The strategy of decarceration combines radical critique, direct action, and tangible goals for reducing the reach of the carceral state. It is a coalitional strategy that works to shrink the prison system through a combination of pragmatic demands and far-reaching, open-ended critique. It is reform in pursuit of abolition. Indeed, decarceration allows a strategic launch pad for the politics of abolition, providing what has been an exciting but abstract framework with a course of action. 32 Rather than juxtapose pragmatism and radicalism, as has so often happened in the realm of radical activism, the strategy of decarceration seeks to hold them in creative tension. It is a strategy in the best tradition of the black freedom struggle. It is a strategy that seeks to take advantage of political conditions without sacrificing its political vision. Today we are in a moment where it is possible, in the words of an organizer whose work successfully closed Illinois's infamous supermax prison Tamms in January 2013, to confront prisons as both an economic and a moral necessity. 33 Prisons bring together diverse forms of oppression across race, class, gender, sexuality, citizenship status, HIV status and beyond. The movements against them, therefore, will need to bring together diverse communities of resistance. They will need to unite people across a range of issues, identities, and sectors. That is the coalition underlying groups such as Californians United for a Responsible Budget (CURB), the Nation Inside initiative, and Decarcerate PA. The fight against prisons is both a targeted campaign and a broad-based struggle for social justice. These movements must include the leadership by those directly affected while at the same work to understand that prisons affect us all. This message is the legacy of prison rebellions from Attica in 1971 to Pelican Bay in 2012. The challenge is to maintain the aspirational elements of that message while at the same time translating it into a political program. Decarceration, therefore, works not only to shrink the prison system but to expand community cohesion and maximize what can only be called freedom. Political repression and mass incarceration are joined at the hip. The struggles against austerity, carcerality, and social oppression, the struggles for restorative and transformative justice, for grassroots empowerment and social justice must be equally interconnected. For it is only when the movement against prisons is as interwoven in the social fabric of popular resistance as the expansion of prisons has been stitched into the wider framework of society that we might hope to supplant the carceral state. There are many obstacles on the path toward decarceration; the existence of a strategy hardly guarantees its success. Until now, I have focused largely on the challenges internal to the movement, but there are even taller hurdles to jump in encountering (much less transforming) the deeply entrenched carceral state. Perhaps the biggest challenge, paradoxically, comes from the growing consensus, rooted in the collective fiscal troubles of individual states, that there is a need for prison reform. In that context, a range of politicians, think tanks, and nonprofit organizations—from Right on Crime to the Council on State Governments and the Pew Charitable Trusts—have offered a spate of neoliberal reforms that trumpet free market solutions, privatization, or shifting the emphasis away from prisons but still within the power of the carceral state. Examples include the “Justice Reinvestment” processes utilized by states such as Texas and Pennsylvania that have called for greater funding to police and conservative victim's rights advocates while leaving untouched some of the worst elements of excessive punishment. These neoliberal reforms can also be found in the sudden burst of attention paid to “reentry services” that are not community-led and may be operated by private, conservative entities. 34 Perhaps the grandest example can be found in California, where a Supreme Court ruling that overcrowding in the state's prisons constituted cruel and unusual punishment has been met with a proposal for “realignment,” that shifts the burden from state prisons to county jails. 35 A combination of institutional intransigence and ideological commitment to punish makes the road ahead steep. Even as many states move to shrink their prison populations, they have done so in ways that have left in place the deepest markings of the carceral state, such as the use of life sentences and solitary confinement, and the criminalization of immigrants. Social movements will need to confront the underlying ideologies that hold that there is an “acceptable” level of widespread imprisonment, that there is a specter of villainy out there—be they “illegal immigrants,” “cop killers,” “sex criminals”—waiting in the wings to destroy the American way of life. 36 There is a risk, inherent in the sordid history of prison reform, that the current reform impulse will be bifurcated along poorly defined notions of “deservingness” that will continue to uphold the carceral logic that separates “good people” from “bad people” and which decides that no fate is too harsh for those deemed unworthy of social inclusion. This, then, is a movement that needs to make nuanced yet straightforward arguments that take seriously questions of accountability while showing that more cops and more (whether bigger or smaller) cages only takes us further from that goal. 37 At stake is the kind of world we want to live in, and the terms could not be more clear: the choice, to paraphrase Martin Luther King, is either carceral chaos or liberatory community. The framework of community—as expressed Decarcerate PA slogan “build communities not prisons” and the CURB “budget for humanity” campaign—allows for a robust imagination of the institutions and mechanisms that foster community versus those that weaken it. It focuses our attention on activities, slogans, programs, and demands that maximize communities. In short, it allows for unity. If the state wants to crush dissent through isolation, our movements must rely on togetherness to win. Solidarity is the difference between life and death. State repression expands in the absence of solidarity. Solidarity is a lifeline against the logic of criminalization and its devastating consequences. For the most successful challenges to imprisonment come from intergenerational movements: movements where people raise each other's consciousness and raise each other's children, movements that fight for the future because they know their history. Here, in this pragmatic but militant radicalism, is a chance to end mass incarceration and begin the process of shrinking the carceral state out of existence.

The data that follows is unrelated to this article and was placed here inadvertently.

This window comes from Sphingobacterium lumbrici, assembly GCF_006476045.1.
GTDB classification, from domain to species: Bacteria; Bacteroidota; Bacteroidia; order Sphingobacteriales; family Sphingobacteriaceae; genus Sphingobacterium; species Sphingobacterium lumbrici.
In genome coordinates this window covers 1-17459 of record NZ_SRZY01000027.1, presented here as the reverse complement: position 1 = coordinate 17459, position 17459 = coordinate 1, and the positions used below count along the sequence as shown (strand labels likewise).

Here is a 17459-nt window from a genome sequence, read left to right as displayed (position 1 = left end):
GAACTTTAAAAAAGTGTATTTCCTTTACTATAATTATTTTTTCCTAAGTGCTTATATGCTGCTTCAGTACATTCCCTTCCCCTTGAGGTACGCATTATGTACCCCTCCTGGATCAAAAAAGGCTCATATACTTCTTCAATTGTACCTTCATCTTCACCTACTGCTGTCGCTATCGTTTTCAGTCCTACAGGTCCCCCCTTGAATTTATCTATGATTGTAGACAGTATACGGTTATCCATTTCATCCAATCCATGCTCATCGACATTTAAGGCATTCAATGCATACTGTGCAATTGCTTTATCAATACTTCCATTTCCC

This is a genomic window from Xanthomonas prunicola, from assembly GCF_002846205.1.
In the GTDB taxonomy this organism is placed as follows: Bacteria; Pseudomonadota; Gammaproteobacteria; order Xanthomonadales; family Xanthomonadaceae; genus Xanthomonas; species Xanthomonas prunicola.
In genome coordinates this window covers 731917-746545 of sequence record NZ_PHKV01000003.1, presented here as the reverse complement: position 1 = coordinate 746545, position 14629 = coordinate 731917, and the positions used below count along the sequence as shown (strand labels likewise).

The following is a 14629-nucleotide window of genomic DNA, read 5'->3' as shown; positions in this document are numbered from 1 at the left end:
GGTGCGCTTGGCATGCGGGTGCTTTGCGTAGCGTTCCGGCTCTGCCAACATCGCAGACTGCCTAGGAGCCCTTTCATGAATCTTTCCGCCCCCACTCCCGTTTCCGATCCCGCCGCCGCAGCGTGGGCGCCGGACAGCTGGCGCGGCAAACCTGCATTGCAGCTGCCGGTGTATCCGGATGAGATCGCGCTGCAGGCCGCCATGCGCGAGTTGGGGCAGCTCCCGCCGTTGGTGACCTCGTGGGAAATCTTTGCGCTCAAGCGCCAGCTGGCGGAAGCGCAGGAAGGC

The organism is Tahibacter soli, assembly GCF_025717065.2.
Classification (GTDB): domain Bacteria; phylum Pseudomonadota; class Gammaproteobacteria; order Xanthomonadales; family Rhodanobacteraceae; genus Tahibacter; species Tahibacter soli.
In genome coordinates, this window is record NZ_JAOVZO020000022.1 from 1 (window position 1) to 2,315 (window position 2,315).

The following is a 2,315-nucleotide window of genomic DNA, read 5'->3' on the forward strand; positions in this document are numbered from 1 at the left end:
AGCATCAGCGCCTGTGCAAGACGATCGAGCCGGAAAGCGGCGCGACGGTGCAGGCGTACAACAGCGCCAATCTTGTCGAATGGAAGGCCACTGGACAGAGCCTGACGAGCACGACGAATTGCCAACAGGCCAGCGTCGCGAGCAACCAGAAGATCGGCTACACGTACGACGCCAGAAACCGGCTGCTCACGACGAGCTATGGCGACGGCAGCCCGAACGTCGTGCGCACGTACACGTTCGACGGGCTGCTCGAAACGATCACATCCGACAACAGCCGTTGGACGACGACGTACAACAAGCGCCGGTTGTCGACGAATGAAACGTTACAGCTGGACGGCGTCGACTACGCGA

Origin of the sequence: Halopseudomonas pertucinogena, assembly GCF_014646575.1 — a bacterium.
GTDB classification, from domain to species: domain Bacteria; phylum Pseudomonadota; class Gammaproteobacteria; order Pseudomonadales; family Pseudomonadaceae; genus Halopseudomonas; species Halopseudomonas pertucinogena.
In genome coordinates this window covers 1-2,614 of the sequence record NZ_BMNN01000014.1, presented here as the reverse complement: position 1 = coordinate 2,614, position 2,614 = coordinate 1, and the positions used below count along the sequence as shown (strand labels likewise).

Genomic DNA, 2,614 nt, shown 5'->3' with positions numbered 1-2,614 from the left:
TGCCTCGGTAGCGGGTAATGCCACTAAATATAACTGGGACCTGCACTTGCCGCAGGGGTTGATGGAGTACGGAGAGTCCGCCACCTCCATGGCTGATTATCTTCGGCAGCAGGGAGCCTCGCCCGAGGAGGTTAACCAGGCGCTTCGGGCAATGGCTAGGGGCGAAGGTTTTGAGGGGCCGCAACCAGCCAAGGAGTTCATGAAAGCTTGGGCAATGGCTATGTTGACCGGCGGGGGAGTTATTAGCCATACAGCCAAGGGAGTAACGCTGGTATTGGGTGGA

Even though the legal system is stacked against black people, every tactic must be on the table in revolutionary movements – to rule out demands for legal reform is a recipe for political failure